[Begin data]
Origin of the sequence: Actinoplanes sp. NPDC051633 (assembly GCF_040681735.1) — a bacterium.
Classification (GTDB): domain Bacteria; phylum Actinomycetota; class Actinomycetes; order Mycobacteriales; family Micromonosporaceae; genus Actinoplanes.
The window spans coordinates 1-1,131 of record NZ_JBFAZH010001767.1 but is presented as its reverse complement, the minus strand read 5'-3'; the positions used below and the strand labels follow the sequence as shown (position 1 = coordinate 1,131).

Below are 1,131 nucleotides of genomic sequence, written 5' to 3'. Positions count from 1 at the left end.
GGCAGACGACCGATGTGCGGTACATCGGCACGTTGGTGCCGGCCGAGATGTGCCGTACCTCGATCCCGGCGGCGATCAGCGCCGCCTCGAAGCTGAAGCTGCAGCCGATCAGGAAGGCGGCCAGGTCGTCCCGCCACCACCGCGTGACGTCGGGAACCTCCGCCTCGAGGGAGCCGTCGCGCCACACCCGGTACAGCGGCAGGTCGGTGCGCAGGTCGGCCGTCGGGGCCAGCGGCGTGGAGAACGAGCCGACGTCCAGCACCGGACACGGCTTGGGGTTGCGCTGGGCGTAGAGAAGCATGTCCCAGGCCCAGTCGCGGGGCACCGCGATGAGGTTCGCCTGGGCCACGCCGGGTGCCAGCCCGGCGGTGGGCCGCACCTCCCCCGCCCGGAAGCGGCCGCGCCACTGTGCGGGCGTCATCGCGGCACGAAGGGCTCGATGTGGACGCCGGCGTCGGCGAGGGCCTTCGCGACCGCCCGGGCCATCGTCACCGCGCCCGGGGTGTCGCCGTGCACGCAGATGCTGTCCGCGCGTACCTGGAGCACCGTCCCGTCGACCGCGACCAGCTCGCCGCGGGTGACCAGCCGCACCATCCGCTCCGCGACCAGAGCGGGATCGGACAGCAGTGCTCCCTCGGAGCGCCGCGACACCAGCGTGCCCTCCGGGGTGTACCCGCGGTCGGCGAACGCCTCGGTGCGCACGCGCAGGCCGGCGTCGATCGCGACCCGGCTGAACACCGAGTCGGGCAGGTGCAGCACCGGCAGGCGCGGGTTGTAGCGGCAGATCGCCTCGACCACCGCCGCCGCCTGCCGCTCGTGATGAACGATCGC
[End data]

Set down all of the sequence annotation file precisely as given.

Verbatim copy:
Origin of the sequence: Actinoplanes sp. NPDC051633 (assembly GCF_040681735.1) — a bacterium.
Classification (GTDB): domain Bacteria; phylum Actinomycetota; class Actinomycetes; order Mycobacteriales; family Micromonosporaceae; genus Actinoplanes.
The window spans coordinates 1-1,131 of record NZ_JBFAZH010001767.1 but is presented as its reverse complement, the minus strand read 5'-3'; the positions used below and the strand labels follow the sequence as shown (position 1 = coordinate 1,131).

Below are 1,131 nucleotides of genomic sequence, written 5' to 3'. Positions count from 1 at the left end.
GGCAGACGACCGATGTGCGGTACATCGGCACGTTGGTGCCGGCCGAGATGTGCCGTACCTCGATCCCGGCGGCGATCAGCGCCGCCTCGAAGCTGAAGCTGCAGCCGATCAGGAAGGCGGCCAGGTCGTCCCGCCACCACCGCGTGACGTCGGGAACCTCCGCCTCGAGGGAGCCGTCGCGCCACACCCGGTACAGCGGCAGGTCGGTGCGCAGGTCGGCCGTCGGGGCCAGCGGCGTGGAGAACGAGCCGACGTCCAGCACCGGACACGGCTTGGGGTTGCGCTGGGCGTAGAGAAGCATGTCCCAGGCCCAGTCGCGGGGCACCGCGATGAGGTTCGCCTGGGCCACGCCGGGTGCCAGCCCGGCGGTGGGCCGCACCTCCCCCGCCCGGAAGCGGCCGCGCCACTGTGCGGGCGTCATCGCGGCACGAAGGGCTCGATGTGGACGCCGGCGTCGGCGAGGGCCTTCGCGACCGCCCGGGCCATCGTCACCGCGCCCGGGGTGTCGCCGTGCACGCAGATGCTGTCCGCGCGTACCTGGAGCACCGTCCCGTCGACCGCGACCAGCTCGCCGCGGGTGACCAGCCGCACCATCCGCTCCGCGACCAGAGCGGGATCGGACAGCAGTGCTCCCTCGGAGCGCCGCGACACCAGCGTGCCCTCCGGGGTGTACCCGCGGTCGGCGAACGCCTCGGTGCGCACGCGCAGGCCGGCGTCGATCGCGACCCGGCTGAACACCGAGTCGGGCAGGTGCAGCACCGGCAGGCGCGGGTTGTAGCGGCAGATCGCCTCGACCACCGCCGCCGCCTGCCGCTCGTGATGAACGATCGC